The appellee basically concedes structural identity of its boot with the Gibson device, but argues, relying on the preamble of claim 1 and the patent specification, that its boot pertains specifically to "inversion" or "hanging" and thus is distinguishable from Gibson. The preamble of Martin's first claim recites: "In a device of the class described, an inversion boot...." The claims proceed to describe the structure of the Martin boot. Appellee thus asserts that the denomination of the Martin structure as an "inversion boot" means that the claimed structure is an ankle device for use in "hanging a person from an inverted position from a horizontal bar." However, Martin's first claim does not mention "inversion" as uniquely accomplished by "hanging." Moreover, Gibson also discloses a device which, although not said to be for "hanging," nonetheless acts to place a set of forces on the body which are "inverse" to those normally applied by gravity to the body while standing.

Had this been the first time that this patent was subjected to judicial review, it might be proper to find that Gibson does not anticipate Martin by interpreting the term "inversion" in the patent claims by reference to the specification's limitation of "inversion" to "hanging" upside down, in contrast to the general "inversion" of the direction of the usual forces of gravity on the body as shown by Gibson. However, the litigation history of the Martin patent shows that it would be improper to incorporate "hanging" as used in the specification into the "inversion" limitation contained in the claim of Martin.

In prior litigation involving the Martin patent, it was specifically determined that Martin had claimed a specific ankle boot structure and that the "hanging" aspect emphasized by the appellee here was not viewed as significant. For example, in one prior suit (in which Gibson was not cited as prior art) it was observed that:

Plaintiff, however, is not claiming to have patented the idea of hanging upside down and such would be ridiculous since "obviously anyone knows that you can suspend yourself upside down by taking a rope and tying it to a higher object." Martin v. Wittmer, No. 82-71298, 220 USPQ 24 (E.D. Mich. 1982). Rather, plaintiff has patented a means of hanging upside down. (emphasis in original)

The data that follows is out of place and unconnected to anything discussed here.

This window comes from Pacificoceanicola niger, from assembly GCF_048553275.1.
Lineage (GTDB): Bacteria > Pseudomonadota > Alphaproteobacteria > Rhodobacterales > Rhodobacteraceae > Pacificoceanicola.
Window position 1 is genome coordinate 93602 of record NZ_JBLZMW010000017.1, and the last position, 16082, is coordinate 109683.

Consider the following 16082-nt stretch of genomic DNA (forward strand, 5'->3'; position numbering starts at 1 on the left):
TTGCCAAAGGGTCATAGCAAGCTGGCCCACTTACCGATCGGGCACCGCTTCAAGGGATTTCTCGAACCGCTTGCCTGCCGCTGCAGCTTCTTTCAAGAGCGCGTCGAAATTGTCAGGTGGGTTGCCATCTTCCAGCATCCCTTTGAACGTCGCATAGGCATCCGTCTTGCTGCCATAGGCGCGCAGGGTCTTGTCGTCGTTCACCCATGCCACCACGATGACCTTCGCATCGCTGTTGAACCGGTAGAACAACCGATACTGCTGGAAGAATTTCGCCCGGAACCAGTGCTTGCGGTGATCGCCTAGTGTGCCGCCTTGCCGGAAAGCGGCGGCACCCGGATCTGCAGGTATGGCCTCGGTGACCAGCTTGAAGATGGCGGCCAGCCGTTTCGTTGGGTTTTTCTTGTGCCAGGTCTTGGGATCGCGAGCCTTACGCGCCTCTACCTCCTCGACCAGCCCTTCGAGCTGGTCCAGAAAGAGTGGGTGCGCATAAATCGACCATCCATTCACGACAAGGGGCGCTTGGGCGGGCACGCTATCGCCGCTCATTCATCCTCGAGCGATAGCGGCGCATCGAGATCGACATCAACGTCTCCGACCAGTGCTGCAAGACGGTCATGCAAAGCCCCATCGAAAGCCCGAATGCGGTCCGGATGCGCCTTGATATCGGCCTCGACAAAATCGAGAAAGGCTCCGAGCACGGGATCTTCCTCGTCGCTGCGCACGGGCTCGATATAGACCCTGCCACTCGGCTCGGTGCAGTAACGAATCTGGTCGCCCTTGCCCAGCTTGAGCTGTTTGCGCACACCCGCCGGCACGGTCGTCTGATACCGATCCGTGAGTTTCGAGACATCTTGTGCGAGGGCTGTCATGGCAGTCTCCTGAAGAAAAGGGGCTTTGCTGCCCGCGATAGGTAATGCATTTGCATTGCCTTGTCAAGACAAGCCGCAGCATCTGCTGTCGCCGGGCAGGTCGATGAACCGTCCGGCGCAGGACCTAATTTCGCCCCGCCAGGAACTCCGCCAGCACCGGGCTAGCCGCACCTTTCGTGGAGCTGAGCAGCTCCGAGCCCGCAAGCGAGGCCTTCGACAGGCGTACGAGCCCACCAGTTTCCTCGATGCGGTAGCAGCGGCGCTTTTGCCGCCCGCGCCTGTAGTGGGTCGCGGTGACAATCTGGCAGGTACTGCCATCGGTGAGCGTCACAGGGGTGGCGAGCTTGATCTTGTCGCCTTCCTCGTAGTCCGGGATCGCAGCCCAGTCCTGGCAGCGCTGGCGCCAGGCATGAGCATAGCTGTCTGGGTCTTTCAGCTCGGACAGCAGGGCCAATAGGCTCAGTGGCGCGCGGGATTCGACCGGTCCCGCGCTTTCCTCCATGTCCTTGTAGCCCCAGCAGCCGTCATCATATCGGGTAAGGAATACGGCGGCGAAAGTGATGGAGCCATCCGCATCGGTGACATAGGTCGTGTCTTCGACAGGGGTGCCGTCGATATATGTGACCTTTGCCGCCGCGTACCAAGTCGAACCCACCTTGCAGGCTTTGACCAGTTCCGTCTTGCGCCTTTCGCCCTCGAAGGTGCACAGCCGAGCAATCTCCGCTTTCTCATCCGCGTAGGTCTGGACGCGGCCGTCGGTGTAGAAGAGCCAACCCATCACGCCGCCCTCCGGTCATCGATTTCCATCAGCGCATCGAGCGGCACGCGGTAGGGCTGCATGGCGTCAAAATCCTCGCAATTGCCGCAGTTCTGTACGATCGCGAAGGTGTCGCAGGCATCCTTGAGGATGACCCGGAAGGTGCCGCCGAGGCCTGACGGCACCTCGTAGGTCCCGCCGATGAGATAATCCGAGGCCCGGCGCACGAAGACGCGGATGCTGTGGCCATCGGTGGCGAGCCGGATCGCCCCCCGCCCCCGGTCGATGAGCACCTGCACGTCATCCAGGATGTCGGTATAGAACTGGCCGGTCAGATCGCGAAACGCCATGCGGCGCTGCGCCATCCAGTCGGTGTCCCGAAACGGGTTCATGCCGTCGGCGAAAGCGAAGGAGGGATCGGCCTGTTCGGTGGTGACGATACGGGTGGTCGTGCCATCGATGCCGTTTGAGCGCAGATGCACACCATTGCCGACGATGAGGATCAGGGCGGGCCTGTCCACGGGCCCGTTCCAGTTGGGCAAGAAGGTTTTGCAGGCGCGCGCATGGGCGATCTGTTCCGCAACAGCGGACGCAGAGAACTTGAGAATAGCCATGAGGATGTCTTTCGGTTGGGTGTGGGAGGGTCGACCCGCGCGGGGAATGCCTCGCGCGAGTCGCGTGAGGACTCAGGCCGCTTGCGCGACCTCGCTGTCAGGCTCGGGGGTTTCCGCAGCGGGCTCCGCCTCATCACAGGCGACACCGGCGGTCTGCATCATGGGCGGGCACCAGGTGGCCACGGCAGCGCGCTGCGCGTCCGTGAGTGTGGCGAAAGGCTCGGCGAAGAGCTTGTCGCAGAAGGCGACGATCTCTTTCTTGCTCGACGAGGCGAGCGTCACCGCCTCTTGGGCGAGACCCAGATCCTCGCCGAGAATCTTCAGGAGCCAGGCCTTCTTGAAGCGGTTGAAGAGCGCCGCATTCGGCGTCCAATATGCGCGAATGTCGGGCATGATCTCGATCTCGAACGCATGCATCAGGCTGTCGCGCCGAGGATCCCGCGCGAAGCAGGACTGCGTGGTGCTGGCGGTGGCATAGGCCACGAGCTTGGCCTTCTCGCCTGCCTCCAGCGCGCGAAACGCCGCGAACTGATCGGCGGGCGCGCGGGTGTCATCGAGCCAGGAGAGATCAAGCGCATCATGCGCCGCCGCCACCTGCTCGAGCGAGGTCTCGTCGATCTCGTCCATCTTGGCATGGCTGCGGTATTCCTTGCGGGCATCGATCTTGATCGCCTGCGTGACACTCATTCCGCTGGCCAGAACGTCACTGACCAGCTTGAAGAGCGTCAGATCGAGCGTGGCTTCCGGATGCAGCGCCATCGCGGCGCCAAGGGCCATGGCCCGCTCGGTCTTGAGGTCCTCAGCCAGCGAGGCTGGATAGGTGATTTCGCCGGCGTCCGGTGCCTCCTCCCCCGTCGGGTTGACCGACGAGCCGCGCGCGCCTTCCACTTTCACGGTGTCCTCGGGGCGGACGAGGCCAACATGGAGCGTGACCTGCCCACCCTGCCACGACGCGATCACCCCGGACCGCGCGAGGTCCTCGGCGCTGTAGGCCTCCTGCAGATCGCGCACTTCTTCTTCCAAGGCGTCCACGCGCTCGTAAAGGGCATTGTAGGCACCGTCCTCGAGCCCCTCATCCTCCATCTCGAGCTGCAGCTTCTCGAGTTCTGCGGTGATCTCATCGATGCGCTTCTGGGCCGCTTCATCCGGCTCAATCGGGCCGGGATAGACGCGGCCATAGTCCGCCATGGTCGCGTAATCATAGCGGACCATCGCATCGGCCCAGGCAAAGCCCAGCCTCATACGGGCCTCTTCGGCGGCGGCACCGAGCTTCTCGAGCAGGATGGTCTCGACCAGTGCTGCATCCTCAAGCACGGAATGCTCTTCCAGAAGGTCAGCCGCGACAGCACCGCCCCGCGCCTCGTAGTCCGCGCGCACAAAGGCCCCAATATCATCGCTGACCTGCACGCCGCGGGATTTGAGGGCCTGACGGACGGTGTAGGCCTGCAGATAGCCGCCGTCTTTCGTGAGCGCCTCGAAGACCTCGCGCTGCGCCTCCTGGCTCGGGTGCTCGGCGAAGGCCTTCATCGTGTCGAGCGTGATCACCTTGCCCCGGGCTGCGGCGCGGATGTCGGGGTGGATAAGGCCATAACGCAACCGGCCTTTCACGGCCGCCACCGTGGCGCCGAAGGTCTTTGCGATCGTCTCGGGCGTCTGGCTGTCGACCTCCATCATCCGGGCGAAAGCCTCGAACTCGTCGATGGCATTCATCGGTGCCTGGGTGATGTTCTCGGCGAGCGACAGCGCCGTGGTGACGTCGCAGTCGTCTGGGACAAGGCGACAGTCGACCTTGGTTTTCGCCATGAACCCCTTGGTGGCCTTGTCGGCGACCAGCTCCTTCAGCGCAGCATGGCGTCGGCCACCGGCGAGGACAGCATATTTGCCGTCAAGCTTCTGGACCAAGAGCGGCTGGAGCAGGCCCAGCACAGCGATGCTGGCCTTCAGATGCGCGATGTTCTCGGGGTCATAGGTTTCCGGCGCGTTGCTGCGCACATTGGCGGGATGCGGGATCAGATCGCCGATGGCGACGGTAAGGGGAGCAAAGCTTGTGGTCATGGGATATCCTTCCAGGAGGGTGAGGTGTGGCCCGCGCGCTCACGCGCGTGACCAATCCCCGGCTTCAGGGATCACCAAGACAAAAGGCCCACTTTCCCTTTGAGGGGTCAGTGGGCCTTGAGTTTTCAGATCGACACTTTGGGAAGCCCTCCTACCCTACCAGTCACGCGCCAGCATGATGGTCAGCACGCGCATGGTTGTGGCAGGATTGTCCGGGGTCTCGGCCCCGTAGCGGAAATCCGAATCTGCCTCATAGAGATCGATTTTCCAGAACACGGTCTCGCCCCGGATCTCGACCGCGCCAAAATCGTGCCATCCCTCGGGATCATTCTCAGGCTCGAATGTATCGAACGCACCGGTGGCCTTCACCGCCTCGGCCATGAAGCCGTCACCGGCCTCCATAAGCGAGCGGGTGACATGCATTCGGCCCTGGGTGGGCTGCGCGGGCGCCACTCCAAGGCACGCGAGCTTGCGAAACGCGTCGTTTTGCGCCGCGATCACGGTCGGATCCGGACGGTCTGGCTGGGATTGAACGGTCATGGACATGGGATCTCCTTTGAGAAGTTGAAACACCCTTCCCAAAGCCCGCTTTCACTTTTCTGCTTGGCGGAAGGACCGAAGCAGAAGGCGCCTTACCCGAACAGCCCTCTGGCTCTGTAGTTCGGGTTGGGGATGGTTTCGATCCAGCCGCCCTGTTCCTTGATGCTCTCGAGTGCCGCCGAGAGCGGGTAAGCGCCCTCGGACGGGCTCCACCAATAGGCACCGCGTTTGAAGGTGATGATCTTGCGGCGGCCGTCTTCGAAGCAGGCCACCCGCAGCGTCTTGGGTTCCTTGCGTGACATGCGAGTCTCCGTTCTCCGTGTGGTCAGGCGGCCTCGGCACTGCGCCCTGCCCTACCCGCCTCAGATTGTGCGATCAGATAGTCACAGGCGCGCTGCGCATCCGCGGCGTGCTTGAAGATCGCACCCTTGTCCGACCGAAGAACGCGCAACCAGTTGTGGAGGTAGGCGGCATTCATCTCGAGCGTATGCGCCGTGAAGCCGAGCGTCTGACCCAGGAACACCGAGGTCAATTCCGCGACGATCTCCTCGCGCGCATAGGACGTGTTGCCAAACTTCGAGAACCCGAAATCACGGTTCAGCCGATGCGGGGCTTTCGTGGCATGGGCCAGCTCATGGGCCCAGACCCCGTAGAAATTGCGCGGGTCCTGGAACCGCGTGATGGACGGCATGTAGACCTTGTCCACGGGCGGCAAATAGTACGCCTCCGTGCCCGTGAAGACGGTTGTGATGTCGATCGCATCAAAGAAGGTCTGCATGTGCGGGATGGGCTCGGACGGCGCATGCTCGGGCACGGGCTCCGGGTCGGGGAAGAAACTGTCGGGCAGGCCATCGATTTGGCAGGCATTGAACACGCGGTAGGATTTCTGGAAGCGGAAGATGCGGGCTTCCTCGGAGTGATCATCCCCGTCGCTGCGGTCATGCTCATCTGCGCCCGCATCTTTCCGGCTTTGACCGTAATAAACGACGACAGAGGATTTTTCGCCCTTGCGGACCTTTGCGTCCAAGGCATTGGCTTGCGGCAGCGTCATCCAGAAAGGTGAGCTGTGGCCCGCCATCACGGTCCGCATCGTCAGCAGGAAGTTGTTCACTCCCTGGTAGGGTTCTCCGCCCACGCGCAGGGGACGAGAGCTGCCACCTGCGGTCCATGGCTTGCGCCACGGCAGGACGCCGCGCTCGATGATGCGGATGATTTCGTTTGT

The prior art submitted by defendants shows that the concept of treating back problems by inversion is not a unique method of treatment. The same prior art shows, however, that plaintiff's ankle holders, a device to achieve the inversion, are unique and nonobviousness [sic] as a means of treatment.

Gravity Guidance, Inc. v. Weseman, 220 USPQ 953, 957 (D. Minn. 1983) (portion of magistrate's report on validity as adopted by the district court, 220 USPQ 1038, 1040 (D. Minn. 1983)). Confronted in the earlier suits with the prior art which disclosed "hanging" but not their disclosed structure, appellee conceded that the prior art disclosed "hanging" but argued that its invention should be distinguished from that "hanging" art on the basis of unique structure. Now, confronted with newly-discovered prior art which discloses its structure, the appellee argues that its claims are limited to that structure as used solely for "hanging." In my view, the appellee should not be allowed to benefit from such inconsistent arguments, but should be bound both by prior rulings on limitations and present concessions on identity of structure.

Furthermore, a defendant is not precluded from attempting to show invalidity of a patent simply because that patent has not been shown invalid in prior suits, Allen Archery, Inc. v. Browning Manufacturing Co., 819 F.2d 1087, 1091, 2 USPQ2d 1490, 1492-93 (Fed. Cir. 1987), especially when newly-discovered prior art not at issue in the prior suits is presented. Stevenson v. Sears, Roebuck & Co., 713 F.2d 705, 711 n. 5, 218 USPQ 969, 974 n. 5 (Fed. Cir. 1983).

Under the foregoing view of how the claims of Martin, as a matter of law, should have been interpreted, it appears quite clear that appellants produced a previously uncited reference which, unlike the references cited during prosecution or prior litigation of the Martin patent, disclosed all of the structure set forth in the claims. In my opinion, Gibson anticipates Martin and the court below should have so found. I would reverse the district court on the issue of validity; therefore, I dissent.